[Vwdiesel] Diesel Progress magazine

Kneale Brownson knealeski at sbcglobal.net
Mon Dec 24 02:31:55 PST 2007

One additional note:  I believe the manufacturer has to supply test data demonstrating that a car to be imported to the US of A actually passes (from physical destruction) our safety regulations.  Some of these tests require multiple vehicle destructions to complete.    This regulation may be obviated by the now worldwide safety rulings, but this was the case originally and still may be an impediment.  The manufacturer's statement that a vehicle does not meet all requirements may result in part from the requirement to give up several vehicles to the testing.

William J Toensing <toensing at wildblue.net> wrote:  Reply to Sherwin Goff & others interested in this subject. You asked a question on why we can't buy & import cars into our "so called free country, the USA". Part of this is info I know & part is conjecture.
Prior to 1967 or 1968, can't recall which year, you could buy any car from any part of the world & import it to the USA & drive it on our streets. Then Congress passed legislation which was signed by then Pres. Nixon which established the EPA. I believe DOT legislation was passed earlier in the Johnson administration which established the 1968 model year as the year in which all automobiles imported into the USA had to meet federal safety regulations in effect for that model year. This legislation was an outgrowth of Ralph Nadar's book, "Unsafe at any Speed" which slammed the Chevrolet Corvair. Nixon wasn't elected Pres. until Nov. 1968 & took office on 1/20/69.

Between 1968 & the early '80s (1982, I think), one could bring in a non-complying car if you modified it to bring it into federal compliance.

In the early '80s, the German Mark was weak against the U.S. Dollar & people were buying new Mercedes Benz 190s for around $12,000 retail in Germany & importing them to the USA. Transportation cost around $1,000 & the cost of bringing the cost of cars into compliance with USA regulations was around $3,000, bringing the cost to about $16,000. The equilivant MB 190 imported by M Benz had an MSRP of around $25,000 so private importers were able to sell new Mercedes Benz's for less than the wholesale cost to Mercedes dealers & make a tidy profit. A similar situation existed with other German made cars sold in the U.S. market & U.S. dealers were screaming for help to stop this low priced competition. Mercedes Benz along with BMW & Porsche lobbied the U.S. Congress for help to prevent this competition. Congress then passed legislation that gave all auto manufacturers the authority to state whether a car that they made met our regulations. If a manufacturer said a model did not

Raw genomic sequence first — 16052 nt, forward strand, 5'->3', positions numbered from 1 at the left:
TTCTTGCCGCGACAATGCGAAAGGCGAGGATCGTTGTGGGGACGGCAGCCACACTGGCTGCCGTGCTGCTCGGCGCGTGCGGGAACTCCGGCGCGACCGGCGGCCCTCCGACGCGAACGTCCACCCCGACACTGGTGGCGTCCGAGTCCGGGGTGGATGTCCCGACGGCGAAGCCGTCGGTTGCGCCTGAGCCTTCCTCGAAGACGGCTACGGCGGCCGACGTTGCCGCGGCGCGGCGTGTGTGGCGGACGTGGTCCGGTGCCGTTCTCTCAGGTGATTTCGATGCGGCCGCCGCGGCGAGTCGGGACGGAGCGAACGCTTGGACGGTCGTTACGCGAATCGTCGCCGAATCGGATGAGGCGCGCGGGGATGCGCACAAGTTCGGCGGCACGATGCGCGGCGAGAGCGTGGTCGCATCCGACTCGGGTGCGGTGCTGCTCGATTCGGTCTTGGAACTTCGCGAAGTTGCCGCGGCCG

meet our regulations, it could not be imported into our country & driven on our roads. I understand some exceptions were made for off road racing, museums, & an import of a car for advertising, testing etc. as long as the manufacturer kept title to the vehicle. Most loop holes were closed. Many people who tried to import non-complying cars had them seized by customs & either re- exported from the USA or Canada or crushed. At some later time, in the late '90s I think, regulations were modified to permit the importation of any non-complying car that was at least 25 years old.

European & Asian manufacturers at first, lagged the USA in safety & smog regulations but more recently, have established regulations that are as tough if not tougher than our American regulations. I have heard that Swedish & Swiss safety regulations are tougher than the USA, & that Japanese & Swedish smog regulations are tougher than ours.

At the present time, European (EU) regulations are as tough as ours, but due to technical differences, are not exactly the same. World auto manufacturers can still exclude any model they want to by simply stating it does not meet our regulations. Many manufacturers do not want to bring in cars for marketing reasons. M Benz feels the "A" class model would cheapen the expensive image M. Benz has built up in the USA. VW apparently feels they can't make money with the Polo which would have to sell for around $14,000 to $15,000 to be competitive. (this is my guess, perhaps there are other reasons.) Citroen pulled out of the U.S. market in 1974 because they had insufficient volume to make any profit in the North American market, especially due to the cost of modifying their cars to meet our regulations & actually making them less safe in a head on collision due to our requirement for a 5 MPH bumper at that time. I also heard they were plagued with litigation with the Citroen SM
 because of its fast steering & inability of some Americans to handle what was actually a safer car. In the USA, anyone can sue anyone for any reason they can dream up, if they can find a lawyer to take your case & I heard, but can't prove, that this was one of the reasons Citroen left the market.

Some of you may ask why I have some knowledge in this area. I have been a car buff since childhood. I am now 74 years old. I have been interested in fuel efficiency for most of my driving life. My first new car was a 1957 VW Bug. When the revolutionary Citroen DS-19 was announced in 1956, I was strongly attracted to that car because of its technical innovation. However, I could not afford to buy one until 1960. Since then, I have always owned at least one Citroen, except for the year 1963 (another story). I have been active in at least one Citroen club since 1964. I currently own the following Citroens: 1970 ID-19, 1972 DJX-21 station wagon (owned since new), & a 1979 "gray market" CX Pallas diesel. I have followed this situation due to the inability to buy new Citroen's in the USA since 1973. My 1979 CX was bought used in 1985 having been "federalized" by the previous owner who went thru the hassle of bringing it into federal compliance.
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